“Intensity is beside that loop, a nonconscious, never-to-be-conscious autonomic remainder. It is outside expectation and adaptation, as disconnected from meaningful sequencing, from narration, as it is from vital function. It is narratively de-localized, spreading over the generalized body surface, like a lateral backwash from the function-meaning interloops traveling the vertical path between head and heart.” (5)

The media theorist Shane Denson introduces the term ‘metabolic’ (seemingly synonymous with both affect and intensity) to demonstrate the peculiar way in which post-cinematic images operate “beyond the visual or even the perceptual” (6), giving further weight to the assertion that affect plays a key role in the shift from “narrative organisation to database logic” (4), or in Vermeulen and van den Akker’s terms- the shift from ‘television logic’ to ‘network logic’.

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For Shaviro, post-cinematic media, and in particular “computer generated three-dimensional modelling systems” present a formulation of “space that is no longer governed by and no longer anchored to, any particular point of view” (4). It is asubjective, “there is no longer any implicit ideal observer”. (4) This demonstrates a move away from the “Renaissance perspective” and Immanuel Kant’s ‘transcendental subject’, towards the more fluid conception of subjectivity advanced by Baruch Spinoza, Gilles Deleuze and Felix Guattari. Shane Denson echoes this shift in perception, stating that:

“post cinema’s screens and cameras […] serve not as mere “intermediaries” that would relay images neutrally between relatively fixed subjects and objects but which act instead as transformative, transductive “mediators” of the subject-object relation itself”. (6)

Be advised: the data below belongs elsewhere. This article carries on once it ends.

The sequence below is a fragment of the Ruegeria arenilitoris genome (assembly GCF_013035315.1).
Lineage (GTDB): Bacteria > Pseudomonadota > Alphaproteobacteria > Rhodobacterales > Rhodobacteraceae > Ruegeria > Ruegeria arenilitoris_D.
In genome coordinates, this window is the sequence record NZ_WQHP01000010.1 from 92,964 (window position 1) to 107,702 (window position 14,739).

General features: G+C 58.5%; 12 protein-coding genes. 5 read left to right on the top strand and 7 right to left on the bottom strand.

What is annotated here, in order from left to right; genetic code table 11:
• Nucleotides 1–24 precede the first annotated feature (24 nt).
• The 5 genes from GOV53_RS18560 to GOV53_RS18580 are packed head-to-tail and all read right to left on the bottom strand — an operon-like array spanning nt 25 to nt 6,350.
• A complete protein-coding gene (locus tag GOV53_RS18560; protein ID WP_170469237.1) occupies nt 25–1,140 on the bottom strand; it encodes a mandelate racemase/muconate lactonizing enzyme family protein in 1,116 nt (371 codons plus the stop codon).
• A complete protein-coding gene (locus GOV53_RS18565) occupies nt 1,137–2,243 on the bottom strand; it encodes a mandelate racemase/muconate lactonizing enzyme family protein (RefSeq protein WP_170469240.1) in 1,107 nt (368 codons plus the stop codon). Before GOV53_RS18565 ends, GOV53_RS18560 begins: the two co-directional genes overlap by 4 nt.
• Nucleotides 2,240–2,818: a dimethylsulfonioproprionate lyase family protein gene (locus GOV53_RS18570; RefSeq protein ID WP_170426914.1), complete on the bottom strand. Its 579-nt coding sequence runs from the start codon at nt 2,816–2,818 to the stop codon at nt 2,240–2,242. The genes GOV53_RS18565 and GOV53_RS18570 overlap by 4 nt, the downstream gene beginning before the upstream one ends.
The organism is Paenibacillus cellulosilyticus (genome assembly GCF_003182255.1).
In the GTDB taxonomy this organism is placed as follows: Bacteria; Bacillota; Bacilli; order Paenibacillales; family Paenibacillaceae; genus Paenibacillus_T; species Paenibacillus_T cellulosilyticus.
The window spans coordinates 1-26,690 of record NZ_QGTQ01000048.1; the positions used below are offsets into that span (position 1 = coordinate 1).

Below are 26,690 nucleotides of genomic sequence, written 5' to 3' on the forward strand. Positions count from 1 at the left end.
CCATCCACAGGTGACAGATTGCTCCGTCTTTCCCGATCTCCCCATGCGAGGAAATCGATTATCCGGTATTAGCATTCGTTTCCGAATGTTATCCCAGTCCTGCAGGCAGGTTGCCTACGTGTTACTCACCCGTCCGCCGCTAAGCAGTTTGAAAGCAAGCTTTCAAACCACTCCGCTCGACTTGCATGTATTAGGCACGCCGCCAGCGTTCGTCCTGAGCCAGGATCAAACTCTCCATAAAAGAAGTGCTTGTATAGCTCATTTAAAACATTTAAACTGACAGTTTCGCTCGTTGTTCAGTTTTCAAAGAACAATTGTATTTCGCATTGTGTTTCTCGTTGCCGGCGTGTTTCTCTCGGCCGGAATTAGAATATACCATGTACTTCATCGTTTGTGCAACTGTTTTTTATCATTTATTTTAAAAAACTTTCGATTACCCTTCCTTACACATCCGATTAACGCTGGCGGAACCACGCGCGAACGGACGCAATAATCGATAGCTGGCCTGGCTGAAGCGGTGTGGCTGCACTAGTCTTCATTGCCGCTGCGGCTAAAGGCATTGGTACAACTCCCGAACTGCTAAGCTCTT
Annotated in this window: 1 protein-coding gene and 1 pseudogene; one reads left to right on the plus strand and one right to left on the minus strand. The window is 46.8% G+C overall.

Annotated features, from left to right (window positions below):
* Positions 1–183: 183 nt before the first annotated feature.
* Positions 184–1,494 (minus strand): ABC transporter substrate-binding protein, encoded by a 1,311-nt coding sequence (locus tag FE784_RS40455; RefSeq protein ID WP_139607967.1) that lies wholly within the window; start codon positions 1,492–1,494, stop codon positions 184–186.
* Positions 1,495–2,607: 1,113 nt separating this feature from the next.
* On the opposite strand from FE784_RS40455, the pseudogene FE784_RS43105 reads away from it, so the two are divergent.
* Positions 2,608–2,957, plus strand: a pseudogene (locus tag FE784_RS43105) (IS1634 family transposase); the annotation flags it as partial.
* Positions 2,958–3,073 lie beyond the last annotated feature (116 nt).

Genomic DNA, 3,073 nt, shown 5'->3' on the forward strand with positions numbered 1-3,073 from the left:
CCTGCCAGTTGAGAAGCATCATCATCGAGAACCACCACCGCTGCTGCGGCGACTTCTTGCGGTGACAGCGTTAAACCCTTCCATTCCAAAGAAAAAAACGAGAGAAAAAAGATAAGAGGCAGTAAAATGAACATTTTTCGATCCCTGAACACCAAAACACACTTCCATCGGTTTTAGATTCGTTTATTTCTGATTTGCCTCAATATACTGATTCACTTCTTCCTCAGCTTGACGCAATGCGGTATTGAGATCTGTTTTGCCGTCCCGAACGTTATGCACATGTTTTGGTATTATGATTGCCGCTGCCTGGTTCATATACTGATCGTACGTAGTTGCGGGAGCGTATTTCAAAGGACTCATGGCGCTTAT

This transformation situates “spectators in an unprecedented relation to images”. (6) Denson describes this as a ‘discorrelation’, a separation of images from traditional human subjectivity and “phenomenological, narrative and visual” perspectives- going as far to suggest that post-cinematic media forces us to rethink “the mediation of life itself”. (6)

Shaviro has also observed that many post-cinematic works are “more weighted to the sonic than the optical”, with the “multiplication and fragmentation of visual sources lead[ing] to a certain destitution of the eye, and a constant emphasis towards the ear”. For Shaviro these changes have “instituted a new economy of the senses”, causing our bodes to be “altered- extended or “amputated”- as we activate new potentialities, and let older ones atrophy”. (4) This view is also shared by cultural philosopher Robin James, who states:

“Paintings are traditionally representational, and cinema is conventionally indexical- they re-present objects. Post-cinematic works are “sonic” because they, like music, are not objective; instead of presenting an object (or fragments of an object) that is or was statically present in space, post-cinematic media presents a process, a logic or experience that unfolds in time” (7)